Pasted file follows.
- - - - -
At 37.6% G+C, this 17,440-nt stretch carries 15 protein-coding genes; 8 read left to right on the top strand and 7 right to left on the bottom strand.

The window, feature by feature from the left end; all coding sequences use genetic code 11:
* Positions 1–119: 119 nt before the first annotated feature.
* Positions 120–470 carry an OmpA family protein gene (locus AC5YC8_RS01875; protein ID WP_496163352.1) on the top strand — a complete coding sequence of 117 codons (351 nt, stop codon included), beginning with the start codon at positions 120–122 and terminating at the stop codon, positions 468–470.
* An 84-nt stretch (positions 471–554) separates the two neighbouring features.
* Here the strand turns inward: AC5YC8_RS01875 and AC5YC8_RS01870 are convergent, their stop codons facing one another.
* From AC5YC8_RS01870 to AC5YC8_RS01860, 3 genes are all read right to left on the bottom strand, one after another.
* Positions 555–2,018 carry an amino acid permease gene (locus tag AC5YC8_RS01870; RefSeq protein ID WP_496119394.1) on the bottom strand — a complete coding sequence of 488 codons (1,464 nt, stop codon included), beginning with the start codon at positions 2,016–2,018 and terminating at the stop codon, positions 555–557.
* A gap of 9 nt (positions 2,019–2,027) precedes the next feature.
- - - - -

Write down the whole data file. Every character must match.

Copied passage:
At 37.6% G+C, this 17,440-nt stretch carries 15 protein-coding genes; 8 read left to right on the top strand and 7 right to left on the bottom strand.

The window, feature by feature from the left end; all coding sequences use genetic code 11:
* Positions 1–119: 119 nt before the first annotated feature.
* Positions 120–470 carry an OmpA family protein gene (locus AC5YC8_RS01875; protein ID WP_496163352.1) on the top strand — a complete coding sequence of 117 codons (351 nt, stop codon included), beginning with the start codon at positions 120–122 and terminating at the stop codon, positions 468–470.
* An 84-nt stretch (positions 471–554) separates the two neighbouring features.
* Here the strand turns inward: AC5YC8_RS01875 and AC5YC8_RS01870 are convergent, their stop codons facing one another.
* From AC5YC8_RS01870 to AC5YC8_RS01860, 3 genes are all read right to left on the bottom strand, one after another.
* Positions 555–2,018 carry an amino acid permease gene (locus tag AC5YC8_RS01870; RefSeq protein ID WP_496119394.1) on the bottom strand — a complete coding sequence of 488 codons (1,464 nt, stop codon included), beginning with the start codon at positions 2,016–2,018 and terminating at the stop codon, positions 555–557.
* A gap of 9 nt (positions 2,019–2,027) precedes the next feature.